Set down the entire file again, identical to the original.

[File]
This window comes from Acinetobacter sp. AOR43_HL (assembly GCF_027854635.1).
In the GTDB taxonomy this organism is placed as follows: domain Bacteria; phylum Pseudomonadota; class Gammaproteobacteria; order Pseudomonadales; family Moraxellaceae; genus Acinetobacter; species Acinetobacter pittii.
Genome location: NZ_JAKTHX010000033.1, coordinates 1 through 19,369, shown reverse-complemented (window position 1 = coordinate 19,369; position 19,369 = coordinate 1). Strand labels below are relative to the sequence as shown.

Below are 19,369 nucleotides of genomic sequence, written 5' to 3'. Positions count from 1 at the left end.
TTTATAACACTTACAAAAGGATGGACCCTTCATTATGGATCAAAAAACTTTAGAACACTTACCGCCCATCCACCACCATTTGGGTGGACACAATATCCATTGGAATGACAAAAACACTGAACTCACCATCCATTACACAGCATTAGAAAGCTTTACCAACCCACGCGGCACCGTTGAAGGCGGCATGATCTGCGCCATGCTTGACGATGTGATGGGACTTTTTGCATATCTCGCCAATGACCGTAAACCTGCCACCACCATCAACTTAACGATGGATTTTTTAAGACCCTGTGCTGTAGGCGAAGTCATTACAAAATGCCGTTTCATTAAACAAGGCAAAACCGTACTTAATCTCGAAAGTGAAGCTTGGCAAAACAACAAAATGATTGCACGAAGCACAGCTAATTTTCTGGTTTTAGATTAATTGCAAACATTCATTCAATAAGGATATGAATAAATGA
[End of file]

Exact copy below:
This window comes from Acinetobacter sp. AOR43_HL (assembly GCF_027854635.1).
In the GTDB taxonomy this organism is placed as follows: domain Bacteria; phylum Pseudomonadota; class Gammaproteobacteria; order Pseudomonadales; family Moraxellaceae; genus Acinetobacter; species Acinetobacter pittii.
Genome location: NZ_JAKTHX010000033.1, coordinates 1 through 19,369, shown reverse-complemented (window position 1 = coordinate 19,369; position 19,369 = coordinate 1). Strand labels below are relative to the sequence as shown.

Below are 19,369 nucleotides of genomic sequence, written 5' to 3'. Positions count from 1 at the left end.
TTTATAACACTTACAAAAGGATGGACCCTTCATTATGGATCAAAAAACTTTAGAACACTTACCGCCCATCCACCACCATTTGGGTGGACACAATATCCATTGGAATGACAAAAACACTGAACTCACCATCCATTACACAGCATTAGAAAGCTTTACCAACCCACGCGGCACCGTTGAAGGCGGCATGATCTGCGCCATGCTTGACGATGTGATGGGACTTTTTGCATATCTCGCCAATGACCGTAAACCTGCCACCACCATCAACTTAACGATGGATTTTTTAAGACCCTGTGCTGTAGGCGAAGTCATTACAAAATGCCGTTTCATTAAACAAGGCAAAACCGTACTTAATCTCGAAAGTGAAGCTTGGCAAAACAACAAAATGATTGCACGAAGCACAGCTAATTTTCTGGTTTTAGATTAATTGCAAACATTCATTCAATAAGGATATGAATAAATGA